“The first contours of the Fed’s exit strategy are now becoming apparent. The reduction of asset purchases next year could be followed by first cautious interest rate hikes in 2023. It is not the currently very high inflation rate, but the rising medium-term inflation expectations that are decisive for the Fed to now embark on the long road towards normalisation. Many risks and possible setbacks lurk along this road. The conflict in Congress over raising the debt ceiling is a particularly acute risk in the short term. If US fiscal policy cannot deliver what it promises in terms of expansion due to a political deadlock, then monetary policy will have to step into the breach again.”
The US Federal Reserve decided to leave its benchmark rate unchanged in a range between 0.0 and 0.25 per cent, and not yet expand its ongoing asset purchase programme any further. Professor Friedrich Heinemann, head of the Research Department “Corporate Taxation and Public Finance” at ZEW Mannheim, comments on this matter:
“The Fed is acting prudently and won’t allow itself to be pressured by the paralysis in US fiscal policy that has persisted since the presidential election. The message is that it is now Congress’ turn to respond to the coronavirus-related deterioration in the labour market. The contrast with the European Central Bank is remarkable. As in the US, fiscal policy in Europe is failing to gain momentum, and the effects of activating the EU coronavirus plan have been dragged out for months. However, unlike the Fed, the ECB immediately felt compelled to increase its bond purchases and to extend them at least until spring 2022. In this regard, the Fed remains much more cautious. The message is that US monetary policy is not falling into the trap of ‘fiscal dominance’.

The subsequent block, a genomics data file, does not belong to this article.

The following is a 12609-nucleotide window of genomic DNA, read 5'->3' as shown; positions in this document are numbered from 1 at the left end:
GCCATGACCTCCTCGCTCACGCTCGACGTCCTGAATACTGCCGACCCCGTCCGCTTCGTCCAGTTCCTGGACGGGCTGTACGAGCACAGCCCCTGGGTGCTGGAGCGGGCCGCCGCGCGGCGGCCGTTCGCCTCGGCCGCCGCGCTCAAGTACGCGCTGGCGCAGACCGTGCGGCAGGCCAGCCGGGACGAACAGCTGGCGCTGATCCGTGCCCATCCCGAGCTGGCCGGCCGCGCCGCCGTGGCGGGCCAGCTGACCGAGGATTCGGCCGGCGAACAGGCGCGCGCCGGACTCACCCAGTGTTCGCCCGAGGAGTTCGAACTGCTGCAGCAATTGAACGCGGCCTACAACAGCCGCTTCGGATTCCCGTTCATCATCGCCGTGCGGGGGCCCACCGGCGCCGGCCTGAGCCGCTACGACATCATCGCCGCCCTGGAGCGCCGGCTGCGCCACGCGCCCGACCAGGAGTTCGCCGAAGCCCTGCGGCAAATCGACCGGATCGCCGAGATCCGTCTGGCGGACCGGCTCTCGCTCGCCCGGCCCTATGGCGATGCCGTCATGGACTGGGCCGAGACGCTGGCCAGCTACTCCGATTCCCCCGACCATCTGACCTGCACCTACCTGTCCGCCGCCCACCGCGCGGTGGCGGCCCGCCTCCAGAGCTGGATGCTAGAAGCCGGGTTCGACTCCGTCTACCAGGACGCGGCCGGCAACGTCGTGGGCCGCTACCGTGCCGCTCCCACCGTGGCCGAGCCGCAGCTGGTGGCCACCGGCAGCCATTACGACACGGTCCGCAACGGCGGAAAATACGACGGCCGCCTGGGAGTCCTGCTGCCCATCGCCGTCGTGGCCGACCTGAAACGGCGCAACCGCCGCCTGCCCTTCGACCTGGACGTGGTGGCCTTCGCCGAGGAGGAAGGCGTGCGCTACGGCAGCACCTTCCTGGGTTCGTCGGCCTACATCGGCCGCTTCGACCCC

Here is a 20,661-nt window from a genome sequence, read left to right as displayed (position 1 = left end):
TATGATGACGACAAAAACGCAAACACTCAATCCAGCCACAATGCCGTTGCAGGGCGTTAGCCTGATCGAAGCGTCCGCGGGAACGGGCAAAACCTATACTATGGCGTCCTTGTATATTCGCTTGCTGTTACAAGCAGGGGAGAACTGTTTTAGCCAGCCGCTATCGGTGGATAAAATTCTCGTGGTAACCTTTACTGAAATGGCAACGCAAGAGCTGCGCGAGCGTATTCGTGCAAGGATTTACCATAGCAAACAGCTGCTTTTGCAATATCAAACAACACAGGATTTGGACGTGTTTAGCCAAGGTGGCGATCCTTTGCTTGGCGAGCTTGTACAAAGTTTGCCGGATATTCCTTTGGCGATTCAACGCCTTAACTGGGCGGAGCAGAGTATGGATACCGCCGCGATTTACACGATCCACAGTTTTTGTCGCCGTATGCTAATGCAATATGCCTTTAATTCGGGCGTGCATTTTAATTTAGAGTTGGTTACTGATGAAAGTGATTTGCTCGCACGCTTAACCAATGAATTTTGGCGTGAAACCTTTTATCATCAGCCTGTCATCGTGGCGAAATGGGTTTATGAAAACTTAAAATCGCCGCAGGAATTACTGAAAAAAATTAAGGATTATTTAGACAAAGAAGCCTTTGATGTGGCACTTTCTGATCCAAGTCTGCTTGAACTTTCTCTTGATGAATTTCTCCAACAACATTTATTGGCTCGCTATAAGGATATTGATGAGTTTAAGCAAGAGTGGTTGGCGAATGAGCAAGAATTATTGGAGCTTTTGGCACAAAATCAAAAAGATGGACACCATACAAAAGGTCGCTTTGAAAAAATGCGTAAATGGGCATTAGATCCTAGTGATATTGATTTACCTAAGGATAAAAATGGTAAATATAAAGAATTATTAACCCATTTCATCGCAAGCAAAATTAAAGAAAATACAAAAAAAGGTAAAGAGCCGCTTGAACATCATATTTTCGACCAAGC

Despite the very tense economic climate, the US Federal Reserve announced no further expansionary measures in its most recent interest rate decision on 5 November 2020. The federal funds rate is therefore left unchanged at a target range between 0.0 and 0.25 per cent. Professor Friedrich Heinemann, head of the Research Department “Corporate Taxation and Public Finance” at ZEW Mannheim comments on this matter:
“The Fed is right to await the outcome of the US election thriller until the votes are counted and the disputes over the election results are resolved. Donald Trump and Joe Biden have very different stances on fiscal policy. Biden would most likely follow a more pro-active approach than Trump, which would assist the Fed in its responsibility of cushioning the economy from the effects of the coronavirus recession. The question of who will be the next president of the United States is therefore highly relevant for monetary policy. The outcome of the voters’ decisions and judicial rulings must be settled beyond doubt before the Fed can adopt new monetary policy measures.”
Despite the still very tense labour market situation, the US Federal Reserve announced no further expansionary measure in its most recent decision on 16 September 2020. The federal funds rate is therefore left unchanged at a target range between 0.0 and 0.25 per cent in September 2020. Professor Friedrich Heinemann, head of the Research Department “Corporate Taxation and Public Finance” at ZEW Mannheim, comments on this matter: